You spent 17 years with the NBA in New York. What drew you back to working for an individual basketball team like the Warriors or the Phoenix Suns? I’ve described it this way; Sports leagues and teams are very different animals, right? A sports league was an amazing opportunity for me. I got to see the world. … At the league, it’s pretty much a certainty that half the teams are going to win every night and half the teams are going to lose. Somebody is going to win the championship, and then you’re going to do it all over next the year and build a business around that. It was an amazing experience, but if you’re wired the way I’m wired, you really get more gratification out of the ups and downs that go with being completely invested in a single team and its fortunes. There’s nothing like that at the NBA. There’s nothing like that at a league. It’s the feeling of seeing what you have tried to create out there in front of an audience of 18,000 people each night who are voting on whether you’ve done a good job. Something about that is magnetic for me.
You arrived in San Francisco and took the job as president for the Warriors in 2011. How did Joe Lacob lure you here from Phoenix? I made the decision to leave the Phoenix Suns after the 2010-11 season. And that actually coincided with the time that I got a call from a mutual friend of Joe’s and mine, suggesting it might be a great idea for us to get together and talk about their new team. So I came to Joe’s house in Atherton and we sat down with Joe’s co-executive chairman,, and we had a three-hour conversation and dinner and we connected on every level. And, I think, at the end of that meeting, they offered me the job.
What’s it like working with Lacob and Guber? It’s unique because of their unique partnership. They’re tremendous friends and business partners and could not be more different as human beings: Peter’s background in the entertainment industry and Joe, the classic venture capitalist from Silicon Valley. The thing they share is their interest in sports, right?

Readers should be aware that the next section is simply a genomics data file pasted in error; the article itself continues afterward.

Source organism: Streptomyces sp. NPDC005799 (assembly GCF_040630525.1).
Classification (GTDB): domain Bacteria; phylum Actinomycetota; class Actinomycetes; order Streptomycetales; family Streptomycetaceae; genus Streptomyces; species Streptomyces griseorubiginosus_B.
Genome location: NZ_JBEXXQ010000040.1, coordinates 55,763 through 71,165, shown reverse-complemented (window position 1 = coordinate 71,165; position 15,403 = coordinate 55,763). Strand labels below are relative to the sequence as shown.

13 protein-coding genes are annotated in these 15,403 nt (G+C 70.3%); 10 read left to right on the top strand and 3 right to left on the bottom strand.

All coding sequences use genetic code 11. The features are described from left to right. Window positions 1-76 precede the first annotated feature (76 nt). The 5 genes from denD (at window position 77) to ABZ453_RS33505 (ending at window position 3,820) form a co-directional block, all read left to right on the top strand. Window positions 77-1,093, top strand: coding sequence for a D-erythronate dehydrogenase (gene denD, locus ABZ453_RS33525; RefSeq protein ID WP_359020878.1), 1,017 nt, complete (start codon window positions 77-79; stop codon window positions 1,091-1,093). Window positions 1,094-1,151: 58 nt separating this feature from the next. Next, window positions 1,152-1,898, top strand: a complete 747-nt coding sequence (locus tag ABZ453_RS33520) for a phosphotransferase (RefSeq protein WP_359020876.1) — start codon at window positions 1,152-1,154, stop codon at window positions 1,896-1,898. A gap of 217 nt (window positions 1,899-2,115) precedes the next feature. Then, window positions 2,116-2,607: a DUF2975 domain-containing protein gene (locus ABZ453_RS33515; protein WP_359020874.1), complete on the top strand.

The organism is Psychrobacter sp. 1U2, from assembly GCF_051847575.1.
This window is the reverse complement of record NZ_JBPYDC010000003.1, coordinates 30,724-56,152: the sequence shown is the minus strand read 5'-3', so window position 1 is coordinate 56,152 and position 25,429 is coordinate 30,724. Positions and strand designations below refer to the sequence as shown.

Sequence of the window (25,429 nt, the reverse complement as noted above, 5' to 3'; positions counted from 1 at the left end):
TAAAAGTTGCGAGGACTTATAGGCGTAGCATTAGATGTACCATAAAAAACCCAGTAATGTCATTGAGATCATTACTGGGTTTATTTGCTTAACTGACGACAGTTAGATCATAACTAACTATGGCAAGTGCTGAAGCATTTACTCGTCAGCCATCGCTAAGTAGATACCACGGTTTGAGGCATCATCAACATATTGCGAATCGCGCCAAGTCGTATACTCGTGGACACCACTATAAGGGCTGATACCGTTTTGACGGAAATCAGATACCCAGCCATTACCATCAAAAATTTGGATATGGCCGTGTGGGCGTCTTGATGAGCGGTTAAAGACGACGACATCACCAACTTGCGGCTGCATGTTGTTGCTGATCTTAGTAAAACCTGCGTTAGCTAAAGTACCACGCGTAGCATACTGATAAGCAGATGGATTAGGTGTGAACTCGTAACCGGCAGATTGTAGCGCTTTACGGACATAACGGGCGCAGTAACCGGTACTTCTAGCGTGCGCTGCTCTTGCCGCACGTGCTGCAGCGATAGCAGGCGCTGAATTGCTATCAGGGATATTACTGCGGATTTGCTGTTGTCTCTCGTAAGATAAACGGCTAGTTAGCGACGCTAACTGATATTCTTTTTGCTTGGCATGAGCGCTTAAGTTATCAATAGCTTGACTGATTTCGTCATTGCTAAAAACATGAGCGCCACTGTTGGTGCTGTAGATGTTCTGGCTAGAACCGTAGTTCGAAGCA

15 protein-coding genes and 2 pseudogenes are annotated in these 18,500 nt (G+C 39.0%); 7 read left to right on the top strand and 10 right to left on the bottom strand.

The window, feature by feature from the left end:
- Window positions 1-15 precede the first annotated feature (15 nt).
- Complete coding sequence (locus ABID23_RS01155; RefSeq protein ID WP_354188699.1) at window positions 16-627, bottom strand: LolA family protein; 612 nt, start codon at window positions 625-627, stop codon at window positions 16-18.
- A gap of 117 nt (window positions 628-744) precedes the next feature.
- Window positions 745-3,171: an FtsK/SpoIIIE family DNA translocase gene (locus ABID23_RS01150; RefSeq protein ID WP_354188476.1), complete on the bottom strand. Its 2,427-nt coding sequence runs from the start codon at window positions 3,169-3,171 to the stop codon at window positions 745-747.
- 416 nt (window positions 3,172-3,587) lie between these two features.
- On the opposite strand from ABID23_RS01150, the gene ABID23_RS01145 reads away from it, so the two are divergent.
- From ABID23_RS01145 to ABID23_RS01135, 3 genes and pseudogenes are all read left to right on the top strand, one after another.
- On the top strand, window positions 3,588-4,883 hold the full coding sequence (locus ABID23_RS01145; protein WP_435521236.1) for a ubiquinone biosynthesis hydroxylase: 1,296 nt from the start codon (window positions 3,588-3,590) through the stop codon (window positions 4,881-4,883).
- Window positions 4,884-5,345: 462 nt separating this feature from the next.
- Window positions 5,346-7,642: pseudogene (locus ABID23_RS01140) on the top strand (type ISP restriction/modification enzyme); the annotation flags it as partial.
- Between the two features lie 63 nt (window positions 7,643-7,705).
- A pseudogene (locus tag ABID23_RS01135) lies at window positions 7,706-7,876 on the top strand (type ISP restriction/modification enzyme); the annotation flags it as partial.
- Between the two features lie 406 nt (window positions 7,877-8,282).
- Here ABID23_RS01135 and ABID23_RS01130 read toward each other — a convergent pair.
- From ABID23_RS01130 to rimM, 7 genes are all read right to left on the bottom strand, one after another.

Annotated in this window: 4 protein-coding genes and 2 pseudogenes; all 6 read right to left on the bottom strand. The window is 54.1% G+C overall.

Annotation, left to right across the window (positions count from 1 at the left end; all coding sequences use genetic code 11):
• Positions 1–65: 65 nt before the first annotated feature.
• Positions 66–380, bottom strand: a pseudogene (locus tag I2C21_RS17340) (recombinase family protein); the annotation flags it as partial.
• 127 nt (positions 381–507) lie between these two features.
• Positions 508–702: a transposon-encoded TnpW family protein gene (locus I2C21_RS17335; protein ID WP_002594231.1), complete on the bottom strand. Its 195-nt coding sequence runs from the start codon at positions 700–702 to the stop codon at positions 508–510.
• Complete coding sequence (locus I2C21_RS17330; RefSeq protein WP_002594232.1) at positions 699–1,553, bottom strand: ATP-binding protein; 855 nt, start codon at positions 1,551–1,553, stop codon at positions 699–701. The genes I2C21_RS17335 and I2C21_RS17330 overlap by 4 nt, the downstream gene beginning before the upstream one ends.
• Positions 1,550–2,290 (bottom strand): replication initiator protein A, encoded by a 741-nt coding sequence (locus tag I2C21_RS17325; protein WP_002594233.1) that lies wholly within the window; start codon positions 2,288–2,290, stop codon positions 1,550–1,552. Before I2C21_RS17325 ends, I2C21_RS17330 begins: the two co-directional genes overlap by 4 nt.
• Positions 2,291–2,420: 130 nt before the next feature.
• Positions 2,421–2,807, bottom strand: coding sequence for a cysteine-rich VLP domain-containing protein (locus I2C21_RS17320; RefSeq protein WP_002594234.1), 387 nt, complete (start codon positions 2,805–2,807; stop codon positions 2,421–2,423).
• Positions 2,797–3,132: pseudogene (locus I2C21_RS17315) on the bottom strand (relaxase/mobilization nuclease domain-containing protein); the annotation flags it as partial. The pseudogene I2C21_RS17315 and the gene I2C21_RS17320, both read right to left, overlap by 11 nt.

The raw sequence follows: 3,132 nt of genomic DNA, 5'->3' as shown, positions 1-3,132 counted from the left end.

Clearly. Joe really has a passion for the sport of basketball. That, above all, is why he got involved in the Warriors. He absolutely loves the game, loves to be around the game, is a student of the game and is so involved in the basketball operation — of course, in the business operation, too, but Peter is much more focused on the business aspects of what we’re doing and how we’re presenting the Warriors as an entertainment property. He brings an expertise in talent management. Whether it’s a Hollywood movie or a basketball team, you’re dealing with a very, very tiny subset of our universe in terms of the talent we’re assembling. And making that talent work together, effectively, is magic.
So, while they focus on very different things, they’re complementary and very respectful of the focus of each other. And, ultimately, they’re the owners that every sports fan dreams would own their team because the thing they care about most is winning.
You had a special relationship with former NBA Commissioner David Stern, who died in January. What did you learn from him, both professionally and personally? I met him before he was commissioner of the NBA. We connected through a love of the game. I fit all his criteria at that point in time, which meant I was passionate about the NBA, I was young, and I was very inexpensive. I was very honored to be one of the speakers at his memorial service in January, and I got to tell the story. We still, to the last time I saw him, argued about what my starting salary was. I’m sure he paid me $47,000 a year and he swears that it wasn’t a penny over $42,000.